In Manfredonia Picitelli’s fountain stood in front of the town hall until 1967, when the fascist symbolism became too cumbersome, and the fountain was placed in storage. Then a seashell replaced the fascio, and in 2003 the fountain was transferred to its present location by the seafront.
From the Cathedral to the Town Hall
A group of men were selling tricolore flags in various shapes and sizes from a barrel at the end of the quasi deserted pedestrian street. On Sundays all shops are closed and most people remain indoors to avoid the scorching afternoon sun. I made a detour up to the cathedral, but were disappointed in the modern facade with gold mosaics hiding the original gothic building inaugurated in 1274. I didn’t get to see the 12th century icon of the Madonna di Siponto or the right arm of San Lorenzo Maiorano, which was all that remained of an effigy of the holy saint, when the original church was destroyed by Turkish pirates in 1620. The surviving right arm, which had so often been used to bless the insane, has since been interpreted as a reminder of human folly.
We continued past Piazza del Popolo and the Town Hall in a former San Domenico monastery and headed for the massive mediaeval castle, which is now the seat of the archeological museum of Gargano. The castle looks like a copy-paste of other castles along the coasts of Puglia with quadrilateral and cylindrical towers and seemingly impenetrable walls. Still, this particular castle could not withstand the Turkish pirates during the attack on Manfredonia in 1620 due to the lack of protective battlements.
The Origin of Manfredonia
Near the castle by the lighthouse in the old port we also encountered an newly inaugurated equestrian statue of Manfredi, who gave Manfredonia its name.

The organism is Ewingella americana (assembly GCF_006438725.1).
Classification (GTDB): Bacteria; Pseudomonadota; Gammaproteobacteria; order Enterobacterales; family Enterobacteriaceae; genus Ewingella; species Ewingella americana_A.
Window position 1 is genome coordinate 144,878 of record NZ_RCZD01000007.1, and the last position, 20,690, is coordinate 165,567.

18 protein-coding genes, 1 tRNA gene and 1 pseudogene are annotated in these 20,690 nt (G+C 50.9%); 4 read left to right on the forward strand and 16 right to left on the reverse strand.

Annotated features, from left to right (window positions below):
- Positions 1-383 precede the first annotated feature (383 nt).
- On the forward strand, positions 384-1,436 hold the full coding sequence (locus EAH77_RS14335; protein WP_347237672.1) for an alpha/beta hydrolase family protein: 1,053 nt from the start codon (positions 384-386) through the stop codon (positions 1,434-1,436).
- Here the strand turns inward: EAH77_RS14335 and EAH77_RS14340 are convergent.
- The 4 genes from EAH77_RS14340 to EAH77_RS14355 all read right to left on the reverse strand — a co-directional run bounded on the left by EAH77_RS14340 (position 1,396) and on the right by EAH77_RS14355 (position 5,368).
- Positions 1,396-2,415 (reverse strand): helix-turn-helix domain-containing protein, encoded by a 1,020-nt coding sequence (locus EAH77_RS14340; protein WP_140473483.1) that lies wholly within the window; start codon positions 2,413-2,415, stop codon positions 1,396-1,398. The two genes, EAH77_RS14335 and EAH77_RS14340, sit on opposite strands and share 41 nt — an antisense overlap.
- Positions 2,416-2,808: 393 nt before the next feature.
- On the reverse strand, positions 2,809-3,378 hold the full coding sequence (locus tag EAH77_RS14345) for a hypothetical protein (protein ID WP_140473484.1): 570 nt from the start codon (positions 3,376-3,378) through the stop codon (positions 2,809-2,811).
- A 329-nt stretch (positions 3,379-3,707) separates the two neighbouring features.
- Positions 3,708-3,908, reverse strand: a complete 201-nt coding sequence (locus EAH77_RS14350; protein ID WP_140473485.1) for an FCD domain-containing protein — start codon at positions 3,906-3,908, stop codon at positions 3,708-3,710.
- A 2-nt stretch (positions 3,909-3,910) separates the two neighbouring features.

Manfredi, the last king of Sicily and prince of Taranto, and his men passed through the ancient city of Siponto during a hunting trip to Gargano in 1256. They found Siponto destroyed by earthquakes, malaria, and stagnant water, and decided to rebuild the city some 20 km further north. The aim was to create a new government centre and garrison the territory strategically positioned on the route to the Byzantine East. Manfredi named the new town Manfredonia as a sign of future prestige, honour and power. A troop of 700 workers and as many oxen were set to work on building the new city, and in November 1263 the Datum Orte decree officially recognizing the city was delivered.
And Then There Was Football
From the seaside promenade we crossed a large open square, where the local youth practiced their skateboard skills, and finally found ourselves in the oldest part of town. It consists of a few, narrow streets lined with unassuming whitewashed houses and is easily overlooked. We had booked a table at the Osteria Boccolicchio and got seated in a cozy yard along with friends of the house. While we ate, the football match was projected on a wall, and after a nerve wrecking 120 minutes and a penalty-shootout Italy won, and the restaurant erupted in cheers and hugs, while the owner opened an oversized bottle of champagne. We drank a toast and walked back to the hotel in an inferno of hooting and cheering football fans as a lasting impression of this visit to Manfredonia.